The great project hotel


As a humanities researcher on grant money, I am now gearing up for the grant-writing season. In fact, I’ve already submitted one application to Riksbankens Jubileumsfond, which has their general project proposal deadline at the end of January. The reason I have to write applications is simple: if I don’t get funding, I’ll be unemployed next year.

As I have been preparing those applications, I’ve come to think of my university is one big project hotel. As an independent contractor of sorts, I go out and find the financers then the university facilitates payment from the financers. In this arrangement, my university gets to take 30% of the grant off the top for overhead expenses and another 10% pays for facility costs. Those costs enable me to use the library (critical in research), print documents, have an office, and maintain the project’s accounting books. The remaining 60% of the grant is used for my salary, others’ salaries like assistants or even other researchers, computing equipment, archival visits, conferences, etc.

My arrangement with my project hotel isn’t all bad. I worked for many years in environmental consulting companies, so I’m familiar with project-based businesses. But I see three major drawbacks to using it in the Swedish academic setting.

First, although universities are in principle a place for academic freedom, project-funded researchers have little. If I want to stay employed, I need to write project grant applications that will be selected by a group of reviewers as a top project. Because so few projects actually get funded (only 8,5% of the 1108 humanities & social science applications to VR were funded in 2014), reviewer biases matter. Grant reviewers generally come from discrete disciplines (like history or geography) and are rarely specialists in my field of environmental history. On top of that the first reviewers are almost always people within the Swedish academic system, meaning that national biases in research approaches and questions are built in. In practice, this means that I can’t do the risky project, the one that crosses disciplinary boundaries, the one that might or might not succeed. I need to write a project reviewers want to fund, not necessarily one I want to do.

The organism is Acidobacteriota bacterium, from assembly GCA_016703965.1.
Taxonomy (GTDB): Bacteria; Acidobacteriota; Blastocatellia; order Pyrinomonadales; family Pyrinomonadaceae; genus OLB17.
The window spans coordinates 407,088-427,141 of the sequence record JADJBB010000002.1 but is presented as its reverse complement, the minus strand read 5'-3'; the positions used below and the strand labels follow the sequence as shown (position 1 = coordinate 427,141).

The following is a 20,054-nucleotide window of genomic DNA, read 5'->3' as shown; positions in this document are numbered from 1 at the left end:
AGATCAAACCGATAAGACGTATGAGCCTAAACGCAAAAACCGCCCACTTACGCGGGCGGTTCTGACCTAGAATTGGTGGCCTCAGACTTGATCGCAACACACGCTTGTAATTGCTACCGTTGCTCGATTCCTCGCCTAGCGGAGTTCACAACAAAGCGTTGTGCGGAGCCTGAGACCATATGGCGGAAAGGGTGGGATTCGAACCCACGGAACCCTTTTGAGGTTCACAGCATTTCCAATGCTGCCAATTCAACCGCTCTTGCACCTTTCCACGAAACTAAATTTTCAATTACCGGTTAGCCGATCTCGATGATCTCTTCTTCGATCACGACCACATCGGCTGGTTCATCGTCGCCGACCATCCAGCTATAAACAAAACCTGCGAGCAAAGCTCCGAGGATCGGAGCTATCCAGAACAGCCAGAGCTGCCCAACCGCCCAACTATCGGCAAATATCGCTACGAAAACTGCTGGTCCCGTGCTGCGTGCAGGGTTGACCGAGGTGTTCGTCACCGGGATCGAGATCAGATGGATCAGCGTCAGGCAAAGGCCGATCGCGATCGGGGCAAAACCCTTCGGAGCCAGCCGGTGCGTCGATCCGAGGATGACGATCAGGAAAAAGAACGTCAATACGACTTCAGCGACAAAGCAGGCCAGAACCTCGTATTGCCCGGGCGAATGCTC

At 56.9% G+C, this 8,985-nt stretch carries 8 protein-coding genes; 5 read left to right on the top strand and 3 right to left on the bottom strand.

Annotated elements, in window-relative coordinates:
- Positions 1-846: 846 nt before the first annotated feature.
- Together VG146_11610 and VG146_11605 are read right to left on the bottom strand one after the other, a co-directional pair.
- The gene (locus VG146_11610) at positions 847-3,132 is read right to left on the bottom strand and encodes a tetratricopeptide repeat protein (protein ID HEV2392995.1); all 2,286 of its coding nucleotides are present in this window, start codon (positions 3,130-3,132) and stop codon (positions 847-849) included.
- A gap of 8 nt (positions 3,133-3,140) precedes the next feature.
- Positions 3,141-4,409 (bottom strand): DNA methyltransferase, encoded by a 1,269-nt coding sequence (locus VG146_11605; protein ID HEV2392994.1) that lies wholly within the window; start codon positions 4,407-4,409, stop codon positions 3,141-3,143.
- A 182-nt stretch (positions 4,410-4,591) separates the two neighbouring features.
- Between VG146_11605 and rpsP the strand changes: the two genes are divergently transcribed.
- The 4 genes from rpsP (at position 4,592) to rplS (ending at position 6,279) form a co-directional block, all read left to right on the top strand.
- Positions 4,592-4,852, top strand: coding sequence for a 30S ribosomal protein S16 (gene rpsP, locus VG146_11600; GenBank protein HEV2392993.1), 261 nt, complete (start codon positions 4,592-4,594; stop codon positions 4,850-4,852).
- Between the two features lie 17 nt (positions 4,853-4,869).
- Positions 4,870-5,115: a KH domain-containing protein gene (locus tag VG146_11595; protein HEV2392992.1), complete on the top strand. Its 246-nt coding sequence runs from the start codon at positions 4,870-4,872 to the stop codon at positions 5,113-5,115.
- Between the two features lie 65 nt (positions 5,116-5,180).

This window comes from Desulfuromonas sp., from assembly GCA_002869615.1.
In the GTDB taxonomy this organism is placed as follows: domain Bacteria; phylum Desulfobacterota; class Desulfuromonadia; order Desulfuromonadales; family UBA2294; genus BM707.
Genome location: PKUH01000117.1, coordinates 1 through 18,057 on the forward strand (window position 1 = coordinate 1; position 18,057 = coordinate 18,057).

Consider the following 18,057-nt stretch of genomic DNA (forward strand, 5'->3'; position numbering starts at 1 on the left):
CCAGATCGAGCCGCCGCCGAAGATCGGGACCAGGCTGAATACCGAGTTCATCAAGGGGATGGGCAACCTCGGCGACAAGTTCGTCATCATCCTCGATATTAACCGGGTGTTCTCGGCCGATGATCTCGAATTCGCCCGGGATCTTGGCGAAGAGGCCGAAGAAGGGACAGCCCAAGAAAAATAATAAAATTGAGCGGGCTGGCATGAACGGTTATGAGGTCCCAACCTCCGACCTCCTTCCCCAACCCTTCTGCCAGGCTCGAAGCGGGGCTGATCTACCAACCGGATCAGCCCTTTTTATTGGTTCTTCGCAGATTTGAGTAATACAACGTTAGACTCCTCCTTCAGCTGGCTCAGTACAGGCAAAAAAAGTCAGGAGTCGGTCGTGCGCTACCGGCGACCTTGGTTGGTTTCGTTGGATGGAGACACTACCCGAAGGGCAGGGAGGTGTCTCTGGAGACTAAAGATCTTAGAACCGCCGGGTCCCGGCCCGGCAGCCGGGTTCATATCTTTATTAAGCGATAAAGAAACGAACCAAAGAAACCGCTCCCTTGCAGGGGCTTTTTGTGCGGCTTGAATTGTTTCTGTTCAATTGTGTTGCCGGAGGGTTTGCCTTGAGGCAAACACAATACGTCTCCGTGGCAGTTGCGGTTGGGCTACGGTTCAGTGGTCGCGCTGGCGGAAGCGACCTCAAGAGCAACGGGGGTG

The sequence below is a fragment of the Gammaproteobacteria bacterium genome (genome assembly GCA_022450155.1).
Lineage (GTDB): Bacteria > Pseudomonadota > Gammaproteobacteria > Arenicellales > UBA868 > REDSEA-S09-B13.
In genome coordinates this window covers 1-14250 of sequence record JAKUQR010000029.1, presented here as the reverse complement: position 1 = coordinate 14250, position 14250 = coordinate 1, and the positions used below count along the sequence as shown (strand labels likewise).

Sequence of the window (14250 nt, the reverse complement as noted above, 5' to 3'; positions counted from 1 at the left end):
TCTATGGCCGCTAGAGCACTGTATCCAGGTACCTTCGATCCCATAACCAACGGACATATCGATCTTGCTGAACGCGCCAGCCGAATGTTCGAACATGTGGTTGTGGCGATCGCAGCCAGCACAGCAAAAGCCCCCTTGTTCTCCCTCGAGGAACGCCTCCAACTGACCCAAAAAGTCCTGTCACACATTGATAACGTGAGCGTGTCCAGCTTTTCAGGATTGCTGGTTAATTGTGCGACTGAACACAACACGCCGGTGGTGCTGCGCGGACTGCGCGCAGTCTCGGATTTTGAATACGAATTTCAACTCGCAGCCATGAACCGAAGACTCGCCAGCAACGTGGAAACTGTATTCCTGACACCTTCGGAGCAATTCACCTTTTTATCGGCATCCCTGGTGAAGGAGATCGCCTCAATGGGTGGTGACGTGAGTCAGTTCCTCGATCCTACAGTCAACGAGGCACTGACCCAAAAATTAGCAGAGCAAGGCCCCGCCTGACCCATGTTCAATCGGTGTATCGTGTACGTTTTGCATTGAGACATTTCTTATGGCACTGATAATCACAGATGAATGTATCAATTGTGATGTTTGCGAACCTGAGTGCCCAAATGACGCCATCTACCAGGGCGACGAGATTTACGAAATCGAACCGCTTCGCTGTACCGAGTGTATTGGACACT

Second, the Swedish university system has a false veneer of job security. I am a ‘tillsvidare’ employee, which should mean that I have employment at Umeå University, but in reality I am only tillsvidare as long as there is money to pay me. No part of my salary comes from a general budget, thus the administration has no vested interest in me. Unlike in a consulting firm where there are people whose sole job is marketing clients for new projects to keep the staff employed, I am the only one seeking funding for me. Although my department is perfectly willing to employ me and take the overhead money from my project, if I don’t bring in more project-funding, I don’t have a job.

Third, because the university is a project hotel, it is only interested in guests that can pay “rack” rates. A discussion of overhead charges recently came up in my department because many funders cap the overhead amount (most EU projects, for example, are set at 25%). The leadership stated such projects can only be taken if the researcher can secure “co-financing” for the overhead portion unfunded by the granting agency. Because there are few sources within the university willing or able to provide this co-financing, I am structurally prohibited from applying for many overhead-limited grants. The message is that unless the university ends up getting all of that 40%, it would rather get nothing and have researchers unemployed.

Competitive science has been touted as the path to increase academic quality and has manifested itself in quantitative measurement of research like the UK REF and the new Swedish Fokus plans. But the drawbacks of the project hotel model for universities can be overwhelming, particularly for young researchers. When researchers end up spending all of their time and effort trying to stay employed instead of doing good science, neither science, the funding agencies, nor the Swedish public benefits.

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